This reportedly elicited a warm reponse from Harris, who has been the most hostile to Mondale.
This is partly because of his initial opposition to Mondale's proposed tax increase -- Harris campaigned on a promise not to raise taxes -- but primarily because of his outrage over Mondale's ill-advised effort to dump Democratic National Committee Chairman Charles T. Manatt on the eve of the national convention and replace him with Lance.
When the subsequent uproar by Democrats who wanted no reminders of the Carter years (Lance was Carter's first budget director) forced Mondale to back down, he tried to salvage something by naming Lance general chairman of his campaign but was forced to back off this as well.
All this infuriated many Georgia party leaders and they retaliated by boycotting a rally in Macon that Mondale supporters tried to organize Aug. 15.
"They were openly contemptuous of Mondale's operation then and thought it was being run by idiots," one observer said last week. "Because of the way it was handled they all got their noses pretty well out of joint and this is what triggered Young's remark that they were 'just a bunch of smart-assed white boys who think they know everything.' "
There is no question, however, that Lance has remained a good trouper although his demeanor reveals how much his Mondale-inflicted wounds have hurt. He traveled from Calhoun to Atlanta Thursday night to persuade Harris to attend the breakfast and described himself as "very enthusiasic" about supporting the campaign.
The next morning, Lance introduced Mondale as "the man best qualified to be president of the United States."
Overriding these quarrels is the Democrats' realization of where their self-interests lie.
"Some, like Harris, were upset that Bert was mishandled," Young said. "Harris let his friendship with Bert override his judgment about the party and his self-interest. His self-interest is in Mondale's election because if Reagan carries Georgia, Macon Mayor George Israel, who is a very smart Republican, has $5 million to run for governor against Joe Frank in 1986."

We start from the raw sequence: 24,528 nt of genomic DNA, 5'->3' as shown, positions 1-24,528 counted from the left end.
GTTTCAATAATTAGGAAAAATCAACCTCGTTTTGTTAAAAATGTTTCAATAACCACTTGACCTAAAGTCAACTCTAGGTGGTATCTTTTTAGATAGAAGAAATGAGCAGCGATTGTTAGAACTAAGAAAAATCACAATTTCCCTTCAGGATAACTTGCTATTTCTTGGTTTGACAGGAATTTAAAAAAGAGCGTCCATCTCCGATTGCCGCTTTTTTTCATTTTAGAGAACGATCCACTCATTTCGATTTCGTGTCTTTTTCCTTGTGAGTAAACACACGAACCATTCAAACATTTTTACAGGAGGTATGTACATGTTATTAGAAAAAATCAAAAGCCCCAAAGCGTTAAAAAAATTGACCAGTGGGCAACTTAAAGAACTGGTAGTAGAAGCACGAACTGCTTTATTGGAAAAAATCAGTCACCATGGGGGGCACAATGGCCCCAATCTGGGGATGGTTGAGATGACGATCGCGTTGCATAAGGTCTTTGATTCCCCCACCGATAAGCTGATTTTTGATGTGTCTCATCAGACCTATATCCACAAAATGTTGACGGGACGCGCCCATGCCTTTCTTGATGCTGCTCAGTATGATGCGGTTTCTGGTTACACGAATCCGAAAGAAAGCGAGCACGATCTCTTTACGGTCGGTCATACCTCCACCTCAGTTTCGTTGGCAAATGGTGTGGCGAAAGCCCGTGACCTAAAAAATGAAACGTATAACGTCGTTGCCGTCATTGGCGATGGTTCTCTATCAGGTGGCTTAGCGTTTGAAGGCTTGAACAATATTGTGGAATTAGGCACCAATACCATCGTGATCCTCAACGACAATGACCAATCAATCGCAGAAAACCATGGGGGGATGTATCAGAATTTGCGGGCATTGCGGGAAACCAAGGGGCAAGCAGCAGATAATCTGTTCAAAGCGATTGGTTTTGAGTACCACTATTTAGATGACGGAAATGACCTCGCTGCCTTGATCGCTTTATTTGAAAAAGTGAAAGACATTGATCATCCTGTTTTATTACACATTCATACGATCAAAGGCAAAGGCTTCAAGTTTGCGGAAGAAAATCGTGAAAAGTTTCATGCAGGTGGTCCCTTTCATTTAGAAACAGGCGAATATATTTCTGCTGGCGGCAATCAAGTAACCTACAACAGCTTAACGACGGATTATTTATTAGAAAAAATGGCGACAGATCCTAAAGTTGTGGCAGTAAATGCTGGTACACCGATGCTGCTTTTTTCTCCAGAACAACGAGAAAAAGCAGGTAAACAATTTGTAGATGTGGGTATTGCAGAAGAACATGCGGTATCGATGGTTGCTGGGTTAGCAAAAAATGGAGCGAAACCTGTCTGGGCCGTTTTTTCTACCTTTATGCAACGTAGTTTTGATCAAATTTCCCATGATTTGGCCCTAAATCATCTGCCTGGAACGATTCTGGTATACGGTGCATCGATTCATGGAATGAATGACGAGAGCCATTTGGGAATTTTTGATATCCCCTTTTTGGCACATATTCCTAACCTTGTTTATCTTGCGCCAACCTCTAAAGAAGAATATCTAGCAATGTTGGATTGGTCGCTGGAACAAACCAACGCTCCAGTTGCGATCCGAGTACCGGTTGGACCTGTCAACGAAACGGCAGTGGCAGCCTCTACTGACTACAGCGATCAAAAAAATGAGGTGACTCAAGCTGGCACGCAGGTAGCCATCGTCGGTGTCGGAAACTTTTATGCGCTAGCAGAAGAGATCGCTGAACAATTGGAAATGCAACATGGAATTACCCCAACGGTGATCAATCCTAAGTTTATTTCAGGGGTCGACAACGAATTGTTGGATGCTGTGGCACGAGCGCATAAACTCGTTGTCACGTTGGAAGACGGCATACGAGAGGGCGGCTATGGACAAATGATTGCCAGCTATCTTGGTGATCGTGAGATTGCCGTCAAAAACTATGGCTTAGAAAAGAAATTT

Young sees defeatism as the Democrats' worst enemy, particularly since their hopes are based on turning out large numbers of black voters. Reagan carried the southern states over Carter in 1980 by margins as small as 5,000 votes and it is an article of Democratic faith that a turnout of 60 percent of the eligible black voters in the South could deliver the region for Mondale.
"But voting is a hardship and a sacrifice for working people," Young said. "They have to believe that it's going to make a difference or they won't bother."
If blacks vote in the same numbers as 1980, then Mondale will lose, Young predicted, "but if working people vote, the Democrats will win."
If there is a Reagan landslide, Young has a dire prediction about the future of the Democratic Party in Georgia: the party would splinter because disillusioned black candidates, feeling betrayed, might run in the future as third party or independent candidates.
"Blacks account for about a third of the vote and if, instead of a unified Democratic Party, most blacks were running as independents, in a governor's or senator's race this could be a powerful thing," he said. "Politics in Georgia would never be the same again, and to keep Georgia Democratic I think Mondale has to carry it."